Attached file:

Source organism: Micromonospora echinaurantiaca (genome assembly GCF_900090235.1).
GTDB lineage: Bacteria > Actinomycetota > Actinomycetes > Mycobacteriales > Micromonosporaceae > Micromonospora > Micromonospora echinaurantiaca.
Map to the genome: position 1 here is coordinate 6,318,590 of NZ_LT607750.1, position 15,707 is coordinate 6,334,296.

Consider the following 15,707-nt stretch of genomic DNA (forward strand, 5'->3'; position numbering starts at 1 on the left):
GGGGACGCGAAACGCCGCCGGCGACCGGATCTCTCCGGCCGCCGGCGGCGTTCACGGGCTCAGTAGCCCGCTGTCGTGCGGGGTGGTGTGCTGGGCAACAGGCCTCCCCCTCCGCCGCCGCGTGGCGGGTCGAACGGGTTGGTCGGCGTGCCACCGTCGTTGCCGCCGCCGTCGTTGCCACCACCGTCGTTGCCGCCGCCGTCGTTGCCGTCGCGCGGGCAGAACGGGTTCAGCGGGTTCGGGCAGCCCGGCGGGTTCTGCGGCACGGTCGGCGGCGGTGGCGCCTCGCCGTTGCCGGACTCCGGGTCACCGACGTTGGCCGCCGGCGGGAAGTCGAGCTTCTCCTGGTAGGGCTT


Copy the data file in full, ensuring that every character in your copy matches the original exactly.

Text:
Source organism: Micromonospora echinaurantiaca (genome assembly GCF_900090235.1).
GTDB lineage: Bacteria > Actinomycetota > Actinomycetes > Mycobacteriales > Micromonosporaceae > Micromonospora > Micromonospora echinaurantiaca.
Map to the genome: position 1 here is coordinate 6,318,590 of NZ_LT607750.1, position 15,707 is coordinate 6,334,296.

Consider the following 15,707-nt stretch of genomic DNA (forward strand, 5'->3'; position numbering starts at 1 on the left):
GGGGACGCGAAACGCCGCCGGCGACCGGATCTCTCCGGCCGCCGGCGGCGTTCACGGGCTCAGTAGCCCGCTGTCGTGCGGGGTGGTGTGCTGGGCAACAGGCCTCCCCCTCCGCCGCCGCGTGGCGGGTCGAACGGGTTGGTCGGCGTGCCACCGTCGTTGCCGCCGCCGTCGTTGCCACCACCGTCGTTGCCGCCGCCGTCGTTGCCGTCGCGCGGGCAGAACGGGTTCAGCGGGTTCGGGCAGCCCGGCGGGTTCTGCGGCACGGTCGGCGGCGGTGGCGCCTCGCCGTTGCCGGACTCCGGGTCACCGACGTTGGCCGCCGGCGGGAAGTCGAGCTTCTCCTGGTAGGGCTT